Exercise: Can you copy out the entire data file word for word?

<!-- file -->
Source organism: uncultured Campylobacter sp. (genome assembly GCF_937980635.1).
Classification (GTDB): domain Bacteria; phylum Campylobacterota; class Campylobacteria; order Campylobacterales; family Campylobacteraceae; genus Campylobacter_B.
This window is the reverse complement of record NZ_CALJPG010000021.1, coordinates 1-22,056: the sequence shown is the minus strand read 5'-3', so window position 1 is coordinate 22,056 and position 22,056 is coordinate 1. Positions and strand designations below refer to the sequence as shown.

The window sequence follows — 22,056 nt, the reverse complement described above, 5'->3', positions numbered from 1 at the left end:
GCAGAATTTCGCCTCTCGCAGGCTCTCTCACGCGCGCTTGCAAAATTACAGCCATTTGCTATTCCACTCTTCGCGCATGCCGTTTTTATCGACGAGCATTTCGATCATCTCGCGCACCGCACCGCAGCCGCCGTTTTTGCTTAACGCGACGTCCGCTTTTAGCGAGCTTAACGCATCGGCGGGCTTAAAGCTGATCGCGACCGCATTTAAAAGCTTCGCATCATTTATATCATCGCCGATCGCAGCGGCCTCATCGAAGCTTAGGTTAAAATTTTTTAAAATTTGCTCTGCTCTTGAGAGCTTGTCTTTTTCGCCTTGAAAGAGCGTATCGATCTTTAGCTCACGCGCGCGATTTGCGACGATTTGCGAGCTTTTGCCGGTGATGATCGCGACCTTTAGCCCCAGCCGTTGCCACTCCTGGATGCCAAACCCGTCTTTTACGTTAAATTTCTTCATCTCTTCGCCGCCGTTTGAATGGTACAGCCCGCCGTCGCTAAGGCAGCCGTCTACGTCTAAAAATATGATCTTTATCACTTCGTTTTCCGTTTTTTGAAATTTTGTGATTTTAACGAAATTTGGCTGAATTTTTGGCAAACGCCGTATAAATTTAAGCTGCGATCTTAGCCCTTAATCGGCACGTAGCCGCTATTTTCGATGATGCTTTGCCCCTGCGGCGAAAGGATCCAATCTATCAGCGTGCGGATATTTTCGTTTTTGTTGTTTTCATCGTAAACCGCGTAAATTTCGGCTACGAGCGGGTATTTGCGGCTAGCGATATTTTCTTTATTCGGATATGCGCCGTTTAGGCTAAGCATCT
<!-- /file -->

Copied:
Source organism: uncultured Campylobacter sp. (genome assembly GCF_937980635.1).
Classification (GTDB): domain Bacteria; phylum Campylobacterota; class Campylobacteria; order Campylobacterales; family Campylobacteraceae; genus Campylobacter_B.
This window is the reverse complement of record NZ_CALJPG010000021.1, coordinates 1-22,056: the sequence shown is the minus strand read 5'-3', so window position 1 is coordinate 22,056 and position 22,056 is coordinate 1. Positions and strand designations below refer to the sequence as shown.

The window sequence follows — 22,056 nt, the reverse complement described above, 5'->3', positions numbered from 1 at the left end:
GCAGAATTTCGCCTCTCGCAGGCTCTCTCACGCGCGCTTGCAAAATTACAGCCATTTGCTATTCCACTCTTCGCGCATGCCGTTTTTATCGACGAGCATTTCGATCATCTCGCGCACCGCACCGCAGCCGCCGTTTTTGCTTAACGCGACGTCCGCTTTTAGCGAGCTTAACGCATCGGCGGGCTTAAAGCTGATCGCGACCGCATTTAAAAGCTTCGCATCATTTATATCATCGCCGATCGCAGCGGCCTCATCGAAGCTTAGGTTAAAATTTTTTAAAATTTGCTCTGCTCTTGAGAGCTTGTCTTTTTCGCCTTGAAAGAGCGTATCGATCTTTAGCTCACGCGCGCGATTTGCGACGATTTGCGAGCTTTTGCCGGTGATGATCGCGACCTTTAGCCCCAGCCGTTGCCACTCCTGGATGCCAAACCCGTCTTTTACGTTAAATTTCTTCATCTCTTCGCCGCCGTTTGAATGGTACAGCCCGCCGTCGCTAAGGCAGCCGTCTACGTCTAAAAATATGATCTTTATCACTTCGTTTTCCGTTTTTTGAAATTTTGTGATTTTAACGAAATTTGGCTGAATTTTTGGCAAACGCCGTATAAATTTAAGCTGCGATCTTAGCCCTTAATCGGCACGTAGCCGCTATTTTCGATGATGCTTTGCCCCTGCGGCGAAAGGATCCAATCTATCAGCGTGCGGATATTTTCGTTTTTGTTGTTTTCATCGTAAACCGCGTAAATTTCGGCTACGAGCGGGTATTTGCGGCTAGCGATATTTTCTTTATTCGGATATGCGCCGTTTAGGCTAAGCATCT